Recently, I attended the funeral of the Rev. Russ Ames. I first met Russ when I was asked to serve on his ordination council – almost exactly a year ago. He was in very bad health at the time, as he had been for several years. As a matter of fact, he lived his last three years as a LVAD (artificial heart) patient.
I was fascinated with Russ’ life story and testimony. With a Ph.D., he was a professor of education and psychology at Purdue University, the Graduate School of University College at the University of Maryland and the University of Illinois at Urbana-Champaign. He was nationally known for his research and writing on motivation and especially for his publication series on Research on Motivation in Education. Russ established Moment to Moment Enterprises which included individual and group counseling as well as CDs and a blog known as “Moment-to-Moment Optimism” with the goal of bringing positive thinking to life’s challenges and everyday living.
In 2012, at age 66, he was called into ministry and entered the graduate program in divinity at Duke University. He was graduated with a Master of Theological Studies degree in 2015. In April 2016, he achieved his spiritual dream and was ordained as a Baptist minister at the Watts Street Baptist Church in Durham. Russ never served on a church staff, never wrote a textbook or commentary, never got on a speaker’s circuit. Russ ministered by his constant and encouraging presence at Watts Street. To imagine what he endured to be able to make it to the worship service each week was humbling to those who might let lesser excuses prevent their attendance.
I only had a few encounters with Russ. One was at the council meeting, then at the ordination service, then I saw him at one of our meetings – a General Assembly, I believe. He was in a wheelchair in the corner of the room, alone except for his constant companion dog, Sophie. I re-introduced myself to him and we chatted a few minutes before I ran off to take care of some responsibility. But the people of Watts Street got to know him well, so there were wonderful stories from friends, ministers, and also from his wife and son.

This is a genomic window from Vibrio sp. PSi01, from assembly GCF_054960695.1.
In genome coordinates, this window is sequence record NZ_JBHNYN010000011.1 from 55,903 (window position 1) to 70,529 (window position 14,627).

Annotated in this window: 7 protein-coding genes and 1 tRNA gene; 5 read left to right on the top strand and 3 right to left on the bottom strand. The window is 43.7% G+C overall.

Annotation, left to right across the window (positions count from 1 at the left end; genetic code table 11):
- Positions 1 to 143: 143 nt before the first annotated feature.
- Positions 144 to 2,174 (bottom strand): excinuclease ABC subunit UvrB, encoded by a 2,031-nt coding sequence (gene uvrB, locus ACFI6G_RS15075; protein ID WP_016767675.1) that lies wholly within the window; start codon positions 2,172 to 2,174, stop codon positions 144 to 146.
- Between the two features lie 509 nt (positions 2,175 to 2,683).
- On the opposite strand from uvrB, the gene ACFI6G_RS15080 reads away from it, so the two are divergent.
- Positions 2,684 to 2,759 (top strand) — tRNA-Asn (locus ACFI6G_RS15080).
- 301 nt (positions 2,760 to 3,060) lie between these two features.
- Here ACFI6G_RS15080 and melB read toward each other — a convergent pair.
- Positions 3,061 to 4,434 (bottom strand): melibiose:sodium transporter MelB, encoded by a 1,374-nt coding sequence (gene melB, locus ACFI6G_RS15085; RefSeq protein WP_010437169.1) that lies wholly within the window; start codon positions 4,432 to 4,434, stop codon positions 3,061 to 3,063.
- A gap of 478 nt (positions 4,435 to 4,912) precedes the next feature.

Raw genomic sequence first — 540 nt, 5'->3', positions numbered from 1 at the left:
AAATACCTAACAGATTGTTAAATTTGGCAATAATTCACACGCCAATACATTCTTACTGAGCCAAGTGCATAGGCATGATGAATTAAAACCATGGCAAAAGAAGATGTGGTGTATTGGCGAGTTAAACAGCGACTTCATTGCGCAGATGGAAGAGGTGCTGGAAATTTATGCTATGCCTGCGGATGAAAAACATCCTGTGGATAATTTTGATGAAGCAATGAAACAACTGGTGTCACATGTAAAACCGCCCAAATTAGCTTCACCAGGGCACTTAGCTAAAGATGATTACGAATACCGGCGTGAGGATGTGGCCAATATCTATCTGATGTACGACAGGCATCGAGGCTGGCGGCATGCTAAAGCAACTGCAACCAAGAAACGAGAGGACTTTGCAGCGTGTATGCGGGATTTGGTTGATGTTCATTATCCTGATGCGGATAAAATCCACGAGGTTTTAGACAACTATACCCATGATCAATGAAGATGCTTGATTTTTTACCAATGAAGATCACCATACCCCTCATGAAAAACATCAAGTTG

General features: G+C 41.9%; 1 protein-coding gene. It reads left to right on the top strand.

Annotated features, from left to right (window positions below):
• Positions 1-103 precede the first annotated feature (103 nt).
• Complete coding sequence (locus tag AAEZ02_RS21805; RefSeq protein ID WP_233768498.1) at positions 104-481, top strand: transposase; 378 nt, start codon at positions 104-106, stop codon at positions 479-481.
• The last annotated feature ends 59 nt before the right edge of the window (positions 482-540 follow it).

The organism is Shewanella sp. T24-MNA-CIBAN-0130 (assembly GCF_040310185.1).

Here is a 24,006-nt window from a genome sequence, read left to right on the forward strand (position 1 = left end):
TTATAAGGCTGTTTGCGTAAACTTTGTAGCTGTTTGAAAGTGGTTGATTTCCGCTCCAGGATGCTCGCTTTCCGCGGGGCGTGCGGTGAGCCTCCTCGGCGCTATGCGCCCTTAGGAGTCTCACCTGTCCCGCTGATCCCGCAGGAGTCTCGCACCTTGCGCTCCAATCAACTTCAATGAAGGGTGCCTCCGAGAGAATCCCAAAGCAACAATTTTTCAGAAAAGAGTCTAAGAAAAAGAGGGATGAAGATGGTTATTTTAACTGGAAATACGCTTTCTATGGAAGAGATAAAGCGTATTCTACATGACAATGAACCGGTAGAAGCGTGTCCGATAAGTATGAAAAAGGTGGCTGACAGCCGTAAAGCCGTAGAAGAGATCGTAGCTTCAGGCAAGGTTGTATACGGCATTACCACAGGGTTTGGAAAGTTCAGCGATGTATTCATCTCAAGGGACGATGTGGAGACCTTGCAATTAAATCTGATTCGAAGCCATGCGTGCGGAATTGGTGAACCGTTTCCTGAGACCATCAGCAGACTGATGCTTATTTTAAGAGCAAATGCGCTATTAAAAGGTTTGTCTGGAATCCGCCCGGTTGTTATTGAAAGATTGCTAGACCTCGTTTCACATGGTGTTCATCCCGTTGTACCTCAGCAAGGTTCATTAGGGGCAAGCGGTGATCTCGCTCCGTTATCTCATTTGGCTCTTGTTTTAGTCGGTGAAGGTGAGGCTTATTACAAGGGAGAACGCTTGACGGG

Here is what was most moving to me. One of Russ’ friends stood to read scriptures which I assume were selected by Russ: the Beatitudes and selections from Romans 8. She introduced what she would be reading. Then, at “blessed are those who mourn” she paused and broke into tears. It was the most amazing thing to see. I’ve heard those words read with confidence and polish. But to hear someone read the words about mourning AS they are mourning – to me it was very moving. She apologized, took a deep breath, and picked up the reading. As she read Romans 8, though, it happened again. “What can separate us…” then tears and quickly caught breaths and another apology. “What can separate us from the love of God?” she read. And then with a surprising confidence, she ticked off the litany of things that want to separate us, but cannot, from God’s love: hardship, distress, persecution, famine, nakedness, peril, sword, death, life, angels, rulers, things present, things to come, powers, height, depth, nor anything else.
It was breathtaking. Russ had experienced much in that list. But he was in God’s care now.
What impressed me was the honesty. Russ, a dear friend, was dead. Friends and family mourned. Yes, there was much to celebrate about his life – and there was a sincere celebration of his amazing knowledge, keen humor, and deep love of life. But hearing those scriptures read through tears reminded me that the Word can speak for us in all circumstances of life – and death.